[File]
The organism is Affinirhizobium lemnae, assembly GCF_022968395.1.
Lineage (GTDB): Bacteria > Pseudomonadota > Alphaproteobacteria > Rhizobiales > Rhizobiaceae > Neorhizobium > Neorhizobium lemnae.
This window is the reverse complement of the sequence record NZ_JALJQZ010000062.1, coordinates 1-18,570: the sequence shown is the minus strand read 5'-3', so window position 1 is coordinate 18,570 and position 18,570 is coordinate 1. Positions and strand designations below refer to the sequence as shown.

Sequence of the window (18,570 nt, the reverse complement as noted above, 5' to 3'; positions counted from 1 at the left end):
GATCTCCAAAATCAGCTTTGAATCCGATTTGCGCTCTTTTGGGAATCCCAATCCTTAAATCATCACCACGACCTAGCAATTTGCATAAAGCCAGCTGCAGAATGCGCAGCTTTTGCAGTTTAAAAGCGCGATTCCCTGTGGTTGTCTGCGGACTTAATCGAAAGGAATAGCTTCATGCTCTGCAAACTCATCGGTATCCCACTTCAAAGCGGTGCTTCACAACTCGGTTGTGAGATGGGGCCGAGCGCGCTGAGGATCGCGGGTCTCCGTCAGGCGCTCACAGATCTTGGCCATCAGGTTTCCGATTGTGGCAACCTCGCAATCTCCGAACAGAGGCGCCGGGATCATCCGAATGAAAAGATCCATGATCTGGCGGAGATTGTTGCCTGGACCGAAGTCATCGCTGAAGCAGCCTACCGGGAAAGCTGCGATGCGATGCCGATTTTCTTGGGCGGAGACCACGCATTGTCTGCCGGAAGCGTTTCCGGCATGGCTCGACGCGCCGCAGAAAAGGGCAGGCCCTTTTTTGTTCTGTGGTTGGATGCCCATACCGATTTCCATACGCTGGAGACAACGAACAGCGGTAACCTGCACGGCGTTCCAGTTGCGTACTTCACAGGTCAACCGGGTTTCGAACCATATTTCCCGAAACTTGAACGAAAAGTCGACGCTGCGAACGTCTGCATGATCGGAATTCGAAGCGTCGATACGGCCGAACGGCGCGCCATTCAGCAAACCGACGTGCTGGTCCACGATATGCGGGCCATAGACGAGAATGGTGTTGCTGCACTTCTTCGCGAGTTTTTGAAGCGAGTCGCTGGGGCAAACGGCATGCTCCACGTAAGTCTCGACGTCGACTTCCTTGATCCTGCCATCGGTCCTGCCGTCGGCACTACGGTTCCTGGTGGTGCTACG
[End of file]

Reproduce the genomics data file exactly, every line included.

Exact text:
The organism is Affinirhizobium lemnae, assembly GCF_022968395.1.
Lineage (GTDB): Bacteria > Pseudomonadota > Alphaproteobacteria > Rhizobiales > Rhizobiaceae > Neorhizobium > Neorhizobium lemnae.
This window is the reverse complement of the sequence record NZ_JALJQZ010000062.1, coordinates 1-18,570: the sequence shown is the minus strand read 5'-3', so window position 1 is coordinate 18,570 and position 18,570 is coordinate 1. Positions and strand designations below refer to the sequence as shown.

Sequence of the window (18,570 nt, the reverse complement as noted above, 5' to 3'; positions counted from 1 at the left end):
GATCTCCAAAATCAGCTTTGAATCCGATTTGCGCTCTTTTGGGAATCCCAATCCTTAAATCATCACCACGACCTAGCAATTTGCATAAAGCCAGCTGCAGAATGCGCAGCTTTTGCAGTTTAAAAGCGCGATTCCCTGTGGTTGTCTGCGGACTTAATCGAAAGGAATAGCTTCATGCTCTGCAAACTCATCGGTATCCCACTTCAAAGCGGTGCTTCACAACTCGGTTGTGAGATGGGGCCGAGCGCGCTGAGGATCGCGGGTCTCCGTCAGGCGCTCACAGATCTTGGCCATCAGGTTTCCGATTGTGGCAACCTCGCAATCTCCGAACAGAGGCGCCGGGATCATCCGAATGAAAAGATCCATGATCTGGCGGAGATTGTTGCCTGGACCGAAGTCATCGCTGAAGCAGCCTACCGGGAAAGCTGCGATGCGATGCCGATTTTCTTGGGCGGAGACCACGCATTGTCTGCCGGAAGCGTTTCCGGCATGGCTCGACGCGCCGCAGAAAAGGGCAGGCCCTTTTTTGTTCTGTGGTTGGATGCCCATACCGATTTCCATACGCTGGAGACAACGAACAGCGGTAACCTGCACGGCGTTCCAGTTGCGTACTTCACAGGTCAACCGGGTTTCGAACCATATTTCCCGAAACTTGAACGAAAAGTCGACGCTGCGAACGTCTGCATGATCGGAATTCGAAGCGTCGATACGGCCGAACGGCGCGCCATTCAGCAAACCGACGTGCTGGTCCACGATATGCGGGCCATAGACGAGAATGGTGTTGCTGCACTTCTTCGCGAGTTTTTGAAGCGAGTCGCTGGGGCAAACGGCATGCTCCACGTAAGTCTCGACGTCGACTTCCTTGATCCTGCCATCGGTCCTGCCGTCGGCACTACGGTTCCTGGTGGTGCTACG